Tuesday, April 26, 2011

Remember AIDS?

You don’t see very much about AIDS in the news these days. It’s all politics and the economy and the revolutions in the Mid-East – except when it’s not, when it’s about Charlie Sheen or Justin Bieber, or, most recently, the promises-to-be-a-screeching-bore-royal-wedding. Even on the slowest news days, you don’t hear anybody talking about AIDS. But now, thanks to the Broadway revival of Larry Kramer’s landmark 1985 play, The Normal Heart, AIDS is entering the social conversation again.

In addition to being a remarkable playwright, Larry Kramer (pictured above) has spent decades at the forefront of AIDS activism. Now 76, this man who has dedicated his life to campaigning for AIDS treatment, proper medical research, and concerned public awareness, is distributing an information letter outside the John Golden Theater, where The Normal Heart is running in New York.

I don’t think Mr. Kramer would mind in the least if I reprinted his letter here – in fact I think he’d be pleased, and hopeful that he’s reached a few more people. So, whatever it is you think you already know about this plague, because you’ve suffered the loss of friends or family to this disease, please don’t turn away from Kramer’s letter. Please read it and share it with others. Please talk about AIDS with others and tell them what you’ve learned. Please help prevent AIDS from becoming a dead story, because millions of people worldwide are living with AIDS and millions have died. AIDS is not a gay man’s disease or just a man’s disease (about half of those now infected are women) or “just” an epidemic in Africa. AIDS is something everyone should be concerned about. I’ll let Larry tell you why:


Please Know

Thank you for coming to see our show. Please know that everything in The Normal Heart happened. These were and are real people who lived and spoke and died, and are presented here as best I could. Several more have died since, including Bruce, whose name was Paul Popham, and Tommy, whose name was Rodger McFarlane and who become my best friend, and Emma, whose name was Dr. Linda Laubenstein. She died after a return bout of polio and another trip to an iron lung. Rodger, after building three gay/AIDS agencies from the ground up, committed suicide in despair. On his deathbed at Memorial, Paul called me (we'd not spoken since our last fight in this play) and told me to never stop fighting.

Four members of the original cast died as well, including my dear sweet friend Brad Davis, the original Ned, whom I knew from practically the moment he got off the bus from Florida, a shy kid so very intent on become a fine actor, which he did.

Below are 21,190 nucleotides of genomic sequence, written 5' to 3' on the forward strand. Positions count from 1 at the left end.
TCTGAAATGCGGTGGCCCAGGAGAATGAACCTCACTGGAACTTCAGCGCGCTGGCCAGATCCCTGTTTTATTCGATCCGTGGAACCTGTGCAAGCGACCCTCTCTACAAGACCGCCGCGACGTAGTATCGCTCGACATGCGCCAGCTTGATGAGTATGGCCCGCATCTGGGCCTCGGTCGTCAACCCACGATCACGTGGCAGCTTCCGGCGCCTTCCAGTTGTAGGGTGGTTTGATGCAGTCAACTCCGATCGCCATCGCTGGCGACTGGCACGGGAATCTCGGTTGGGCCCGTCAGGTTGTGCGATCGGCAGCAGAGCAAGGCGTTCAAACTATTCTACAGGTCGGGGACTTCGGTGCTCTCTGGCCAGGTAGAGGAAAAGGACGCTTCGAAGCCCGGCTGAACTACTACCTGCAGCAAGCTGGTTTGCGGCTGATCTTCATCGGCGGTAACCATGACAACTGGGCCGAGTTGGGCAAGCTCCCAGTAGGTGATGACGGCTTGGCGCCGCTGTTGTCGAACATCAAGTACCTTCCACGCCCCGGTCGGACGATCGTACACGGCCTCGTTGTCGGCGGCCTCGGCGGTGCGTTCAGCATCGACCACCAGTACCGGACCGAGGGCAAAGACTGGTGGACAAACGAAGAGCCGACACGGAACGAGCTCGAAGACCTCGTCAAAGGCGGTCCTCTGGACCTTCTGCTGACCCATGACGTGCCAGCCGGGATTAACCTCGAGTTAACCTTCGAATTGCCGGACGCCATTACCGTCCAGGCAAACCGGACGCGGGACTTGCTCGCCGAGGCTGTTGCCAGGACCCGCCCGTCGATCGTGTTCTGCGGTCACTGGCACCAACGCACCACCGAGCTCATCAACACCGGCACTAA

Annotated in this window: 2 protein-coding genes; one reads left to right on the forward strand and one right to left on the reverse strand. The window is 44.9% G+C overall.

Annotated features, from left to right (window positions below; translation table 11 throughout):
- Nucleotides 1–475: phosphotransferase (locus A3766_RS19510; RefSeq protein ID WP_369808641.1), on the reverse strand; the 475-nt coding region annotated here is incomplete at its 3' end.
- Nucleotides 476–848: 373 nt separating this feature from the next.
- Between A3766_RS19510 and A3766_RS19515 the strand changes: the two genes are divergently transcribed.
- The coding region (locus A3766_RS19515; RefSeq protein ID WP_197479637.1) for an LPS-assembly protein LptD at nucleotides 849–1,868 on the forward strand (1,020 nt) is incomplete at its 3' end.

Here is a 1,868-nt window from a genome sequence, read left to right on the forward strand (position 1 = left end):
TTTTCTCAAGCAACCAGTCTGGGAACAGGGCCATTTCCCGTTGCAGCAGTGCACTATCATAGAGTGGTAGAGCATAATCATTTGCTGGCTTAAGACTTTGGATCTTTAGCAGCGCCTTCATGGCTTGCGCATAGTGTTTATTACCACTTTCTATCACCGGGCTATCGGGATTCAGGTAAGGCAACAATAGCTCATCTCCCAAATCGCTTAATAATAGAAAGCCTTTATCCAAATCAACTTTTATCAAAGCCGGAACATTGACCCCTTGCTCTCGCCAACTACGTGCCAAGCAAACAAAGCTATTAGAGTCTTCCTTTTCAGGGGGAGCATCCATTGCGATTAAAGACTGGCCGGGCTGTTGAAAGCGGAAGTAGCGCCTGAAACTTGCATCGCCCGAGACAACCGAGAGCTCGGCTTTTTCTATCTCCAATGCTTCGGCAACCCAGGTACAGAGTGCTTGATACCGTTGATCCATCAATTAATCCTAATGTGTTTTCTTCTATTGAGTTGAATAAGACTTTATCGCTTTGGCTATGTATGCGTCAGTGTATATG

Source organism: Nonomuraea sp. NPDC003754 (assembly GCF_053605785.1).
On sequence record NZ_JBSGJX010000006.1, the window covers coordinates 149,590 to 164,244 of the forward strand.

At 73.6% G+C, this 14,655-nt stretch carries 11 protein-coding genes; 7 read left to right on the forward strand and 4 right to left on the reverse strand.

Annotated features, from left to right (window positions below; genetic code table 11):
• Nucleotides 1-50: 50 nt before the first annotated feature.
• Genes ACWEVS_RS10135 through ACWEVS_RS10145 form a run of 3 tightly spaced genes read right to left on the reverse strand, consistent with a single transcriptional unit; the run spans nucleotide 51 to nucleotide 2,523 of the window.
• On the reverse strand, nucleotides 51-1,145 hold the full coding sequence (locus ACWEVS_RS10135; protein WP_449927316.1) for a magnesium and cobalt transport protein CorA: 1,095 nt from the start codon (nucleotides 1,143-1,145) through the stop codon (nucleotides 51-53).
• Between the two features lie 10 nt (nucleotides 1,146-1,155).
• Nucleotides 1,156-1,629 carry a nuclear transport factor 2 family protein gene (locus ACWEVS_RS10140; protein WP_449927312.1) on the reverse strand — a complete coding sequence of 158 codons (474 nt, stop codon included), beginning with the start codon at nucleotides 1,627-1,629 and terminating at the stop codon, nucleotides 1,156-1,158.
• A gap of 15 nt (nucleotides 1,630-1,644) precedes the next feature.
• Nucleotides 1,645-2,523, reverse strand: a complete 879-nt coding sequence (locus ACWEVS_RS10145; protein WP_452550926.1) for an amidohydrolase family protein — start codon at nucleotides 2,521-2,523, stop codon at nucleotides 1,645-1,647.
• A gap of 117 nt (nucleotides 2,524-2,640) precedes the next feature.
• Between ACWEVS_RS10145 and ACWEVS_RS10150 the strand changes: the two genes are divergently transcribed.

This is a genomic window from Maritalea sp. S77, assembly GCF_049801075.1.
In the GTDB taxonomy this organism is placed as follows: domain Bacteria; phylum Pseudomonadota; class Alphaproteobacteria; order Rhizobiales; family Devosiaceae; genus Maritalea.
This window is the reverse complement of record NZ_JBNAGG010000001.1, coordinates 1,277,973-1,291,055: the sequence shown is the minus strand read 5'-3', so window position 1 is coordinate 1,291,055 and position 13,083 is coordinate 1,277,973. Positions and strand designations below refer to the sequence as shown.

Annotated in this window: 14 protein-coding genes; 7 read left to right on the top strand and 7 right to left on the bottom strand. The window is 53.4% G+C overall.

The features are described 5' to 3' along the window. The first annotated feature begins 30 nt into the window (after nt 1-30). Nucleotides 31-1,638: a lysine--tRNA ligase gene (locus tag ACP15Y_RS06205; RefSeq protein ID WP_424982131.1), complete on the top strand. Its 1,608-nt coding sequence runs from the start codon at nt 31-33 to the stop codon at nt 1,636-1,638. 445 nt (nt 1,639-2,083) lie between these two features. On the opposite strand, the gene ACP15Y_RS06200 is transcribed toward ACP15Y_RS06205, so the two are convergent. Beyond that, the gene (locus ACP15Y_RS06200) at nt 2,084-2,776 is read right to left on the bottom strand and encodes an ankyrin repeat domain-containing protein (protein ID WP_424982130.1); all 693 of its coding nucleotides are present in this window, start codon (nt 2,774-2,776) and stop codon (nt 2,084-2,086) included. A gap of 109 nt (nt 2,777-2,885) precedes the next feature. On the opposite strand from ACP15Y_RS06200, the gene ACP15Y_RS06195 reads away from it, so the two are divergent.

Please know that AIDS is a worldwide plague.

Please know that no country in the world, including this one, especially this one, has ever called it a plague or acknowledged it as a plague, or dealt with it as a plague.

Please know that there is no cure.

Please know that after all this time the amount of money being spent to find a cure is still miniscule, still almost invisible, still impossible to locate in any national health budget, and still totally uncoordinated.

Please know that here in America, case numbers continue to rise in every category. In much of the rest of the world – Russia, India, Southeast Asia, Africa – the numbers of the infected and the dying are so grotesquely high that they are rarely acknowledged.

Please know that all efforts at prevention and education continue their unending record of abject failure.

Please know that there is no one in charge of this plague. This is a war for which there is no general and for which there has never been a general. How can you win a war with no one in charge?

Please know that beginning with Ronald Reagan (who would not say the word ‘AIDS’ publicly for seven years), every single president has said nothing and done nothing, or in the case of the current president, says the right things and then doesn’t do them.

Please know that most medications for HIV/AIDS are inhumanly expensive and that government funding for the poor to obtain them is dwindling and often unavailable.

Please know that the pharmaceutical companies are among the most evil and greedy nightmares ever loosed on humankind. What ‘research’ they embark upon is calculated only toward finding newer drugs to keep us, just barely, from dying, but not to make us better or, god forbid, cured.

Please know that an awful lot of people have needlessly died and will continue to needlessly die because of any and all of the above.

Please know that the world has suffered at the very least some 75 million infections and 35 million deaths. When the action of the play that you have just seen begins, there were 41 [known people with AIDS]. (Italics and bracketed copy mine – MizB)

I have never seen such wrongs as this plague, in all its guises, represents, and continues to say about us all.

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